Wednesday, November 28, 2012

Who are the "panhandlers"?

I've talked with perhaps 30 "panhandlers" in recent weeks.  I can't say for sure how many were mentally ill, drug or alcohol addicts, but only 5 or 6 out of the 30 seemed to me to be suffering from anything that more income or a job wouldn't fix.  Most were formerly productive working people who've fallen off the bottom rung and are now trapped in extreme poverty.

The most common reasons were long waits to get onto SSDI or not enough money from SSDI to live on.  Many are still in a room or apartment and trying to keep a roof over their heads. Some are in tents or sleeping in their cars.  One has a goal of $20 a day to pay for staying on someone's couch.  All agreed that almost anything - even jail - is better than having to go into the former PIP shelter - if they could even get in.  (Many can't!)

Almost all were very clear that they did not want to be begging in the street. It's humiliating, degrading, and they get a lot of hate and abuse from passing motorists.  In conversations with me - and with each other that I overhear at the free church breakfasts - they talk of how hard it is to get enough money to meet their goals.

Many spoke with pride of the way they never harass motorists, and of their good relationships with the police.  They approved of the way police would chase off or arrest sign-holders who harassed motorists or interfered with traffic, and wondered why a new law would be needed.

Not one referred to themselves or each other as "pan-handlers", which has built into it a suggestion of swindler, scam artist, professional beggar.  They refer to themselves as "signers" or "sign-holders".  Never have I seen any indication of their being organized.  The infamous "white van": someone apparently borrowed it from a relative whose couch they were sleeping on.

For most, the main solutions to their problems are a full-employment economy - we all need that! - higher SSDI payments for those who truly can't work, and more and better help with housing.

Saturday, November 24, 2012

The pulse of the WalMart Associates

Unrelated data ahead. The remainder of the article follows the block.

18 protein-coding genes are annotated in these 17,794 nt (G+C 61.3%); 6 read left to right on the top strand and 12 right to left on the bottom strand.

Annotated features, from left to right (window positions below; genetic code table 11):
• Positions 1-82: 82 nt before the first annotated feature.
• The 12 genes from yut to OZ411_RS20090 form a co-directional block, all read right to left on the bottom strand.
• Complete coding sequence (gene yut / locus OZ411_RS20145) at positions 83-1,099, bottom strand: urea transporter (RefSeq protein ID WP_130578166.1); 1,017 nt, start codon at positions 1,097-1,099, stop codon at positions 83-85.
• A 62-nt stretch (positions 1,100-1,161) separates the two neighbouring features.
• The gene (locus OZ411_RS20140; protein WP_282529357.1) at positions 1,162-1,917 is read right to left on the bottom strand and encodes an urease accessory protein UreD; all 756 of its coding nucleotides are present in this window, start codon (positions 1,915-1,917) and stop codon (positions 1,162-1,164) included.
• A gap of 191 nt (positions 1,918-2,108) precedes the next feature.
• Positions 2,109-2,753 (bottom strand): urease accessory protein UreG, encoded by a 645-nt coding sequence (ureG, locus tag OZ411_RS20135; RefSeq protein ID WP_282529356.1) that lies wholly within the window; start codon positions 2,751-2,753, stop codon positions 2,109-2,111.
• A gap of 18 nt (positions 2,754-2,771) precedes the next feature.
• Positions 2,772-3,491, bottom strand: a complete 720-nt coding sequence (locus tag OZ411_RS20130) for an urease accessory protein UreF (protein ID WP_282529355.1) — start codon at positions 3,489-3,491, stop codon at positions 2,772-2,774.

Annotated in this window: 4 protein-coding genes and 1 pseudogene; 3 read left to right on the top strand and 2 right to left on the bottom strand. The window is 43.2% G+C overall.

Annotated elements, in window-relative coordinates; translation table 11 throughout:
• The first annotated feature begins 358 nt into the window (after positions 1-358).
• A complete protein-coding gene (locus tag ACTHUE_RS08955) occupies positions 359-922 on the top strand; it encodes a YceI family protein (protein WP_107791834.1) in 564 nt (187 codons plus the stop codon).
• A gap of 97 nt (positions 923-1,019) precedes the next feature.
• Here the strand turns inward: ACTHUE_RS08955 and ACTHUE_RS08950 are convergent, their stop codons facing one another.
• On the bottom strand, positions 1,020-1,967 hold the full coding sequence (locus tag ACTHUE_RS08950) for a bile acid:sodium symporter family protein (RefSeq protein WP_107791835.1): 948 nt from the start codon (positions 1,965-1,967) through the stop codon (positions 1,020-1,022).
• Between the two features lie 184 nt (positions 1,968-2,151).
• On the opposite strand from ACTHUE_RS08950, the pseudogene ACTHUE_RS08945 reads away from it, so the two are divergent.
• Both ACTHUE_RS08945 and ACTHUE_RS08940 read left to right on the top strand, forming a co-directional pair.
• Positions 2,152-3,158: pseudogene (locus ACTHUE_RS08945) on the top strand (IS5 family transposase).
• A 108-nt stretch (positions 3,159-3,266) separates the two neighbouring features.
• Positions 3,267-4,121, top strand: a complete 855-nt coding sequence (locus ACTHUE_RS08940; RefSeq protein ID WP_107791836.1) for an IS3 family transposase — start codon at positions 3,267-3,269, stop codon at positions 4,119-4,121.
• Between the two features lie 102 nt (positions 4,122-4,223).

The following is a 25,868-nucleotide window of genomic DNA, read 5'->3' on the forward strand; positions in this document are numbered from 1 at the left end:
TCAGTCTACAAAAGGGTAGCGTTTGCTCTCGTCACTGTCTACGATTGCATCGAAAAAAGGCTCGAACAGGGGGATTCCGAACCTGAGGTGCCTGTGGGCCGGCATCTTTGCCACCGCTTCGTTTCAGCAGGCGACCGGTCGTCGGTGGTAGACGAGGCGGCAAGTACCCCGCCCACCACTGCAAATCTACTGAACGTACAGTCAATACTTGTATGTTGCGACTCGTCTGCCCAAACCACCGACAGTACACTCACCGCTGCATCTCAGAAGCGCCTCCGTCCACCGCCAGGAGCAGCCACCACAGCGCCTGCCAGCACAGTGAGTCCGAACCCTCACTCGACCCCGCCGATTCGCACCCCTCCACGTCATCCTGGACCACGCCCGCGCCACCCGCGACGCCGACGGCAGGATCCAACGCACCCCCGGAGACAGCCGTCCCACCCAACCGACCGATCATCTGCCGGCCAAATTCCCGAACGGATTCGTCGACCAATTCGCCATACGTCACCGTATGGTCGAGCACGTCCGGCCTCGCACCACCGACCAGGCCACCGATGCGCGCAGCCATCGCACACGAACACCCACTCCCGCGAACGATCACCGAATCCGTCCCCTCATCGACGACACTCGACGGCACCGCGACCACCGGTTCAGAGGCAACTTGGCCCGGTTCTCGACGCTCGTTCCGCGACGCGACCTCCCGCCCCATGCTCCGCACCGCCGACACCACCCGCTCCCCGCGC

Worcester Unemployment Action Group members turned out for the demonstrations at the Northborough, Worcester and N. Oxford WalMarts yesterday.  Why is that our issue?  Because those are the kind of jobs we're being pushed into!  A WalMart future, which is to say no future at all!

Just last week WalMart announced a 34% increase in the employee contribution to health care - on top of a 40% increase last year - and an increase in hours required to be eligible to 30/week.  Not that many WalMart workers average 30 hours a week.  Workers' shifts get changed without notice, so they can't hold another job or keep up with other responsibilities - and they have no right to refuse.  Many are on food stamps, subsidized housing and Commonwealth Care.  Now all but the minority of "full time workers" will be depending on the taxpayers for health care!

One of the posters (in the T&G comments) said the workers should go back to school and get a degree if they want something better.  But our educated guess is that many of the workers at WalMart have had successful careers and many have college degrees or more!  Now they've been thrown on the slag heap, and that slag heap looks like ... WalMart!

We were warmly greeted by WalMart workers wherever we went, many thanked us and some even cheered!  Apparently none of the "associates" were reporting us to the manager until we started chanting.  At one store we were just planning to deliver a letter to the manager but he was taking his time showing up - apparently no one had told him he had a problem!  He showed up quick enough when we started chanting!

Even the ones ordering us out of the store mostly were friendly and almost apologetic.    

My guess is that the only thing keeping all 1.4 million WalMart workers from walking off the job is fear.  But you can only push people so far before they reach the point where they feel they just have to take a stand and fight back. That moment could be almost at hand.